Paisley Wildman, a student in Jon Pfeiffer’s Fall 2014 Mass Communication Law class at Pepperdine University, wrote the following essay in response to the prompt: “Nash is a struggling painter who lives in Chicago. He cleans swimming pools during the day, and paints at night. Nash has a few paintings for sale in galleries around town, but his paintings rarely sell. A few months ago, Donald, a well-known art dealer, offered to buy one of Nash’s paintings called ‘Desert Sun.’ Nash refused at first but since pool cleaning was slow, Nash agreed to sell the painting to Donald for $100. Later, Nash discovered that Donald re-sold it to the National Gallery of Art in Washington D.C. for $5 million. Is Nash entitled to any of the $5 million? Who does and should own the copyright now?”
Donald clearly knew what he was doing when he bought Nash’s painting for $100. Where Nash was struggling to establish a name for himself in the art world, Donald saw the potential for a highly profitable art deal. What began as a hundred-dollar value turned into a five million dollar market price – every cent of which went into Donald’s fancy art-dealer pocket. When Nash learned of this incredible markup on his “Desert Sun,” he knew he had been scammed. The National Art Gallery in Washington D.C. had bought his painting for an amount of money far beyond what he knew it to be worth, and he would never get the chance to see any of it.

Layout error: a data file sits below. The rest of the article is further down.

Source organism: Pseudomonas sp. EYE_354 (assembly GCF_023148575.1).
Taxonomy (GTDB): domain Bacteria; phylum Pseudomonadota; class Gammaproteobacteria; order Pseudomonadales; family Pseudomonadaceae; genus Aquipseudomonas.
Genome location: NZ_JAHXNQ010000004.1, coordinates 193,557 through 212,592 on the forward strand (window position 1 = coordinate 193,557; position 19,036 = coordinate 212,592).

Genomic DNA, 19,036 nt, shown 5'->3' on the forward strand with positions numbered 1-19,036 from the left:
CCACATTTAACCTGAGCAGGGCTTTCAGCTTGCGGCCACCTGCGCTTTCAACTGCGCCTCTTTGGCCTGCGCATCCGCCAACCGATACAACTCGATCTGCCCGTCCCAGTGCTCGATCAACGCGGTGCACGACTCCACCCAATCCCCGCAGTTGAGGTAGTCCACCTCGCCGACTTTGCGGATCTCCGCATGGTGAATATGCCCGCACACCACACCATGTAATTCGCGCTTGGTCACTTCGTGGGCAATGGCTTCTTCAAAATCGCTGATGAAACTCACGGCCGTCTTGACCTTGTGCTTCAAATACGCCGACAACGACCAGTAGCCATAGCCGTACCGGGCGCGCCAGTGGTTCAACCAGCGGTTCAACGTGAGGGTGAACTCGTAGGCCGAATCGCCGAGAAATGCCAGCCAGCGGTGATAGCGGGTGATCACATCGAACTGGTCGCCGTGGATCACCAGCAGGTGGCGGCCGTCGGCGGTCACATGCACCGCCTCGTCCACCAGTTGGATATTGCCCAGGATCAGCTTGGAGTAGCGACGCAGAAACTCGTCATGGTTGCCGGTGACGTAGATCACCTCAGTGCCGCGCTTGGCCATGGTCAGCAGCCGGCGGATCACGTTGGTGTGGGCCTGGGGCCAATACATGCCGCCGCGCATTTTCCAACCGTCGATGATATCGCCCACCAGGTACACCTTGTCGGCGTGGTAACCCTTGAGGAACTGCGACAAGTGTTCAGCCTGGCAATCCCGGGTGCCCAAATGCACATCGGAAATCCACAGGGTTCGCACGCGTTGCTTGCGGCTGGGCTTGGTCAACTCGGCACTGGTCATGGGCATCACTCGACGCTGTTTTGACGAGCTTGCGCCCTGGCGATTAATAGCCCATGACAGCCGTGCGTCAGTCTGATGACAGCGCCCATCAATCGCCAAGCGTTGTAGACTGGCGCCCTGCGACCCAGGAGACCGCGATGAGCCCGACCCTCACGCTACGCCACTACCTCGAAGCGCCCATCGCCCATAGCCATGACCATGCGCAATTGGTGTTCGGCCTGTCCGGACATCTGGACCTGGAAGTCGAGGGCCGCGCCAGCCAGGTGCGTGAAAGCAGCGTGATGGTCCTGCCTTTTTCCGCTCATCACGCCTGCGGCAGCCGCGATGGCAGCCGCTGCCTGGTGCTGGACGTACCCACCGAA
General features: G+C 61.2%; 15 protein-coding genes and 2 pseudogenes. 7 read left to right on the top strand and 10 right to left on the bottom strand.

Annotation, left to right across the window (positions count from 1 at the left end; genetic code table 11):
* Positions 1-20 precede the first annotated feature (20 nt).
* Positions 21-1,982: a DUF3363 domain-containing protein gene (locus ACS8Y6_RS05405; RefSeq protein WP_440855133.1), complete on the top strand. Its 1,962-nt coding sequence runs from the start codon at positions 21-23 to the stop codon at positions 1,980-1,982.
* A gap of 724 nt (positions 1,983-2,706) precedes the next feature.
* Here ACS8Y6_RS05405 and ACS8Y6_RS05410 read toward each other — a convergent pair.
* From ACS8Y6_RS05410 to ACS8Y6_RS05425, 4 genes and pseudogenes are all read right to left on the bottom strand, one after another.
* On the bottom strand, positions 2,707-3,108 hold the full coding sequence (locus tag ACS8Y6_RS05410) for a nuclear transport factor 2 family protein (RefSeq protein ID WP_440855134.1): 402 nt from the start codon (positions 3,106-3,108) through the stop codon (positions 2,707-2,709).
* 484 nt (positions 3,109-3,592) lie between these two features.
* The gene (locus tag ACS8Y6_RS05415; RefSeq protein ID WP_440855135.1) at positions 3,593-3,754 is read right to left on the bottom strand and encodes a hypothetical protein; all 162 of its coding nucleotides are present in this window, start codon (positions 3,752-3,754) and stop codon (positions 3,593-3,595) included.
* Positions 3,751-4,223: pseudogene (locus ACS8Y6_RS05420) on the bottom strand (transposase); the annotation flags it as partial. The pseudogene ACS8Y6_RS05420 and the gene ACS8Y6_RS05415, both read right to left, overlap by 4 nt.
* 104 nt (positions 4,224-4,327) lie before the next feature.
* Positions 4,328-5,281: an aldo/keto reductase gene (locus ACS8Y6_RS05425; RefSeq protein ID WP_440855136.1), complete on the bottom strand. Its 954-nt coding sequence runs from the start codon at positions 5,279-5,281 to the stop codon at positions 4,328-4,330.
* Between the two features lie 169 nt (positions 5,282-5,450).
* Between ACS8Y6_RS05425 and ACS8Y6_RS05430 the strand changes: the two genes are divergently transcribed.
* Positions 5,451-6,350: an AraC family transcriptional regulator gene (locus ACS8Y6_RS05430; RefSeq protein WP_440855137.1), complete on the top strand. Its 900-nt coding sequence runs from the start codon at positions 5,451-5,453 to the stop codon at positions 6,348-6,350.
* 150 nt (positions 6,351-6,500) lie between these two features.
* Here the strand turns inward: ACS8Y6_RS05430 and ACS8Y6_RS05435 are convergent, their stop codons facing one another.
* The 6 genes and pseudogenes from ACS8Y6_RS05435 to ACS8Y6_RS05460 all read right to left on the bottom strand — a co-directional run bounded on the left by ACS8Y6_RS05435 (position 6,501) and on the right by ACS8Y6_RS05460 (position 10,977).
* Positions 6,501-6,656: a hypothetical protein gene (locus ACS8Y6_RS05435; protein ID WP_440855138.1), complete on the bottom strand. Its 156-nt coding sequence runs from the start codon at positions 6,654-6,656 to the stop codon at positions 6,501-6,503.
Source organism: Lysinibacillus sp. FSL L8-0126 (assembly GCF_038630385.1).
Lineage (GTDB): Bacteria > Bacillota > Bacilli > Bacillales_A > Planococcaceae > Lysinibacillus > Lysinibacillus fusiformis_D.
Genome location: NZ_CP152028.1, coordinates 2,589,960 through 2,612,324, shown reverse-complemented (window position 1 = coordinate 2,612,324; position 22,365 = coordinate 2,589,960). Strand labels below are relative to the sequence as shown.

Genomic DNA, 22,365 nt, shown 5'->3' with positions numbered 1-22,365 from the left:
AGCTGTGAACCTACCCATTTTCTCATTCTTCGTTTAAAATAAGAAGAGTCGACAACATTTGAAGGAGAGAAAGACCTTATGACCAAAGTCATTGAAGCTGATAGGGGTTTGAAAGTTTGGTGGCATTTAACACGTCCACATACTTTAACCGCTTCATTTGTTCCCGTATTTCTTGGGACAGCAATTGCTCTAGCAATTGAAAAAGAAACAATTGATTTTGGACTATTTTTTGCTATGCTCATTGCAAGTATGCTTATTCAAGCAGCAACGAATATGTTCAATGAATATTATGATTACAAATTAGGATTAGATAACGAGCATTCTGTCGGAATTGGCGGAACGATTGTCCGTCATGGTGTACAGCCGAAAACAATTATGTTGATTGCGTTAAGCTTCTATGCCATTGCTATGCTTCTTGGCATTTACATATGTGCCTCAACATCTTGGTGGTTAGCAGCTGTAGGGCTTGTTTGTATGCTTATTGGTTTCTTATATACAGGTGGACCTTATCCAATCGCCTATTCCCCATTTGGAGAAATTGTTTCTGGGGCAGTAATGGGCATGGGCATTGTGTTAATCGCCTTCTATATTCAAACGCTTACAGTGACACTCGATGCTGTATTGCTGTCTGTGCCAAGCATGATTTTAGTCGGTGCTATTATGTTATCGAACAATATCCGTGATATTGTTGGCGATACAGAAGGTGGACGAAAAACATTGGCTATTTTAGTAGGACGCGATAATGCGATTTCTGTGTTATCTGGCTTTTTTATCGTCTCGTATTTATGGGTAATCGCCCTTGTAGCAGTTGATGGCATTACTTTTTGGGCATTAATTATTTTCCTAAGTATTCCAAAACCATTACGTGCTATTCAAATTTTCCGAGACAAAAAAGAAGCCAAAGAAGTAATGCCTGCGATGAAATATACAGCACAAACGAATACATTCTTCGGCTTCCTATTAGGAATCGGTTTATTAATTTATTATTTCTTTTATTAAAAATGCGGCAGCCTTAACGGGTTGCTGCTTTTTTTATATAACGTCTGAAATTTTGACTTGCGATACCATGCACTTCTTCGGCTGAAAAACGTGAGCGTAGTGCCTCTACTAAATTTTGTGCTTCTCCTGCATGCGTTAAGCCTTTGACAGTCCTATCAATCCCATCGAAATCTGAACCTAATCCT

Ultimately, there is not much Nash can do in this situation. He is not entitled to any bit of the $5 million earned by his painting. At the start of things, he did own “Desert Sun” exclusively. By producing an original piece of creative work, Nash was inherently granted the copyright laws to reproduce it and/or distribute it by sale, transfer of owner, lease, or lending. This distribution right was put into use when he sold the painting to Donald for $100. At this step in the scenario, the copyright laws shifted. By selling the piece of artwork, Nash was gibing up his exclusive rights of ownership.
Donald was free to do with it as he pleased. He could have destroyed it, given it away, or sold it (as long as he refrained from making illegal copies of it at anytime in-between). Of course, he did what any successful art-dealer would do: he sold it for five million dollars. This lawful action is covered under the first-sale doctrine. Donald wins. Nash loses.
Paisley Wildman is a senior at Pepperdine University majoring in Media Production.
Jon Pfeiffer is an experienced entertainment and copyright trial attorney practicing in Santa Monica. Jon is also an adjunct professor at Pepperdine University in Malibu, California where he teaches Media Law. COM 570 covers First Amendment issues as well as copyright, defamation and privacy.